While some hydration tablets require you to mix it with water, Zaca's chewables can be easily eaten at any time. Pop Zaca
to increase water absorption and electrolyte intake.
7. Get Plenty Of Sleep
Getting enough sleep is important when traveling to high altitudes because lack of sleep can further increase the risk of developing altitude sickness. Proper sleep can increase acclimatization and recovery speed.
First, it's important to sleep well before a long or strenuous hike. Second, It's vital though to get ample sleep every night if on a multi-day trek or hike.
7-9 hours of sleep is recommended by most National Sleep Foundation guidelines for healthy adults.³
8. Take An Altitude Supplement
For example, this one nutrient is shown to help in high altitudes:
Dihydromyricetin (DHM) - DHM was shown in a 2014 study to improve physical performance during high altitude.⁴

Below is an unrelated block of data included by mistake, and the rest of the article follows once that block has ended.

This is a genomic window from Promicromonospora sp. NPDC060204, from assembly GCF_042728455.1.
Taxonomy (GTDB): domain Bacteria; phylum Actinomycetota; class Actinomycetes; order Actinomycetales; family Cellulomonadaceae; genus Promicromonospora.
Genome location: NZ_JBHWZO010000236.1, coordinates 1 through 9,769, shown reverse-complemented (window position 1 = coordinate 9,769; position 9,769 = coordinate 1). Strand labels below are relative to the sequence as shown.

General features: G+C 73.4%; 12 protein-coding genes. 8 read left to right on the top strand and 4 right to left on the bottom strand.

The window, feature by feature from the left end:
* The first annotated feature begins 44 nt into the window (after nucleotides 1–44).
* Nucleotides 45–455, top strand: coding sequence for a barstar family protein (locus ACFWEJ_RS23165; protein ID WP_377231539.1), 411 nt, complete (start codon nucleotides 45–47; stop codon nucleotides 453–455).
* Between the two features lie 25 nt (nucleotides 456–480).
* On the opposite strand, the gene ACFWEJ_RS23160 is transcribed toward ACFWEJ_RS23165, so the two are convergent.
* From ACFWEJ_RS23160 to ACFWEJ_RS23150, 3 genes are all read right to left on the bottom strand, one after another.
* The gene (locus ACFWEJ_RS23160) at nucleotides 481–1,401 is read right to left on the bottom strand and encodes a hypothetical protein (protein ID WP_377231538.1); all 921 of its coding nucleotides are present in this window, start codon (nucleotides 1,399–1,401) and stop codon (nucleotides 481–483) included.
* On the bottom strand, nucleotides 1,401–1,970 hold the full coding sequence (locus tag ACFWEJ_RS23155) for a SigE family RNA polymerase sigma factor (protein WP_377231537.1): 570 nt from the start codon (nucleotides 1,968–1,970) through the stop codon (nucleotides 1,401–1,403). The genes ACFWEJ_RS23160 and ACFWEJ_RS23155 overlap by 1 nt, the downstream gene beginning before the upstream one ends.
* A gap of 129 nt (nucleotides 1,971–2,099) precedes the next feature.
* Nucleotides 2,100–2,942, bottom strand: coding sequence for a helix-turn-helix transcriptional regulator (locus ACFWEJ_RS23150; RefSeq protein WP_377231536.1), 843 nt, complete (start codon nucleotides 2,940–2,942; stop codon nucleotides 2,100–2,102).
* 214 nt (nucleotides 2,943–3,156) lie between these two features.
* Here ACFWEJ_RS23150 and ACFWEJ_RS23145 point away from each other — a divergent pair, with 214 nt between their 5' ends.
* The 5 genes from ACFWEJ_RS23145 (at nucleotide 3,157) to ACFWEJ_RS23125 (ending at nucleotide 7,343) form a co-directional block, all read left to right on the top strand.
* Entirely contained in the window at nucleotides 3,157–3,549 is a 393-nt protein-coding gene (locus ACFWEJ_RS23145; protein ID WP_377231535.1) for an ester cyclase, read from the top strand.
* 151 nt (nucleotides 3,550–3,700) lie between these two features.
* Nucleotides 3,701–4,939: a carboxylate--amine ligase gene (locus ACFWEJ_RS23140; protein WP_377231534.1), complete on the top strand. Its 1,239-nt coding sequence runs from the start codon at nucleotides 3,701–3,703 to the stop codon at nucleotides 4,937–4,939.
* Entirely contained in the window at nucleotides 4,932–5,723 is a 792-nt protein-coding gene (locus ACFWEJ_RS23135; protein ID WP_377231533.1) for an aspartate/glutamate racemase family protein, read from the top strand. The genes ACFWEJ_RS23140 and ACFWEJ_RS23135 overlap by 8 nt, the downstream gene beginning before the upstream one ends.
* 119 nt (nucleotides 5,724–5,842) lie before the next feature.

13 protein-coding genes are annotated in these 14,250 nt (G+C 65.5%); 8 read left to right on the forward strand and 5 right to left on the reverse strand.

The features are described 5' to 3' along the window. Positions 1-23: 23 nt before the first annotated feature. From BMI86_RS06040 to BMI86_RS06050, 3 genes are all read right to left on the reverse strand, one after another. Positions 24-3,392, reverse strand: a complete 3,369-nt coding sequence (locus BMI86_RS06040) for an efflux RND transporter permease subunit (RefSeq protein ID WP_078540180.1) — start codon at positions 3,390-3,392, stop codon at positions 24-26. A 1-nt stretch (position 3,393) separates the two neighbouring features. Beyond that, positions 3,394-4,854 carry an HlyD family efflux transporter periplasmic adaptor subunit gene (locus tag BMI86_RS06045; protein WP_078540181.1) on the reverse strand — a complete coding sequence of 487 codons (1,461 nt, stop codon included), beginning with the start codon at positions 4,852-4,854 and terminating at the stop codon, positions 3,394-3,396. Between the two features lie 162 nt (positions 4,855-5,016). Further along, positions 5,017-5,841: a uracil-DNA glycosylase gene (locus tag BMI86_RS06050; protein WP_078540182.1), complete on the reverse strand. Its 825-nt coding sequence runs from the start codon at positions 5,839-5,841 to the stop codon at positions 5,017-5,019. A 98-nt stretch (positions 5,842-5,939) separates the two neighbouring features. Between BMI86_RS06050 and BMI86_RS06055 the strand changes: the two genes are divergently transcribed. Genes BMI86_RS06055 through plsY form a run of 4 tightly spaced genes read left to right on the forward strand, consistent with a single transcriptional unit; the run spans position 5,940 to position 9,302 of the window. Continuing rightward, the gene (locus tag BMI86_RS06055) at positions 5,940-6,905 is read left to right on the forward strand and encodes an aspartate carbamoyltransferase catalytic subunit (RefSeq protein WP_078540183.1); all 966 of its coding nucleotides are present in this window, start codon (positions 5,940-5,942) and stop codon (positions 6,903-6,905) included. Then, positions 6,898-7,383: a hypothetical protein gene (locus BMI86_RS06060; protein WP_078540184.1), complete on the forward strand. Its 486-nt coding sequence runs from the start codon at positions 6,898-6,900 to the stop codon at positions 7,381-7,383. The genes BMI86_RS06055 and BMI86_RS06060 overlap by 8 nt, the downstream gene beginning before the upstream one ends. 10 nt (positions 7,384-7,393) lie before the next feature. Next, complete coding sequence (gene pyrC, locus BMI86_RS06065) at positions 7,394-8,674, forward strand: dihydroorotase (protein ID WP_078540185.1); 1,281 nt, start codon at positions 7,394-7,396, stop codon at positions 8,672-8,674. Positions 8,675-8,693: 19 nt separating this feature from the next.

DHM, along with other proven nutrients such as Glutathione, are good to take in altitude supplements
to thrive through your altitude hike.
9. Know When To Stop
If altitude sickness starts to kick in, including symptoms such as headache or nausea, it's best to stop hiking and turn around.
It will be very difficult to fight off altitude sickness once it starts, especially during an intense hike. The key at that point is to descend to lower altitudes which can help the body re-acclimate better.
If your condition worsens, you should always seek medical attention.
In summary, follow these tips to prevent altitude sickness when hiking — including drinking extra water, acclimating slowly, replenishing glutathione, avoiding alcohol, pacing yourself, using hydration tablets, getting plenty of sleep, taking an altitude supplement, and knowing when to stop.
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1. High Altitude and Free Radicals
2. Effect of high altitude (7,620 m) exposure on glutathione
3. How Much Sleep Do We Really Need?
4. Dihydromyricetin Improves Physical Performance under Simulated High Altitude
5. How To Know How Hard A Hike Will Be
6. How To Prevent Altitude Sickness While Hiking